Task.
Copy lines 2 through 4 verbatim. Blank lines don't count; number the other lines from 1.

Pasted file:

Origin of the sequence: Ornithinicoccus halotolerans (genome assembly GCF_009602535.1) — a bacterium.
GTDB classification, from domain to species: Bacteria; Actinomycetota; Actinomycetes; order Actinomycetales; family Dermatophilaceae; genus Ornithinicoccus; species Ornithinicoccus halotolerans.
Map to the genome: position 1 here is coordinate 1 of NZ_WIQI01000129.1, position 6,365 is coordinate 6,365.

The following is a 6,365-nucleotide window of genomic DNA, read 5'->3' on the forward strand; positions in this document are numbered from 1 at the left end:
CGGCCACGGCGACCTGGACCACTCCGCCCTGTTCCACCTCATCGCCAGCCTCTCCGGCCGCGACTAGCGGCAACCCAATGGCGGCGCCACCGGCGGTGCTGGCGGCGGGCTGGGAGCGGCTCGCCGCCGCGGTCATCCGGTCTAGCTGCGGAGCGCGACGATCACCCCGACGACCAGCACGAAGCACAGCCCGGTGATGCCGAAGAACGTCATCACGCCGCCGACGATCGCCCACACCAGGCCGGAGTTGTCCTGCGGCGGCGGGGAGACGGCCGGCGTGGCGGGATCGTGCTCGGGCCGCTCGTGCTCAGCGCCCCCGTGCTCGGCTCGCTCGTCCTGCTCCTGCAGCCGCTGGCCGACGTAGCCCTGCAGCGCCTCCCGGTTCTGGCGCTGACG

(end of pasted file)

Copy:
GTDB classification, from domain to species: Bacteria; Actinomycetota; Actinomycetes; order Actinomycetales; family Dermatophilaceae; genus Ornithinicoccus; species Ornithinicoccus halotolerans.
Map to the genome: position 1 here is coordinate 1 of NZ_WIQI01000129.1, position 6,365 is coordinate 6,365.

The following is a 6,365-nucleotide window of genomic DNA, read 5'->3' on the forward strand; positions in this document are numbered from 1 at the left end: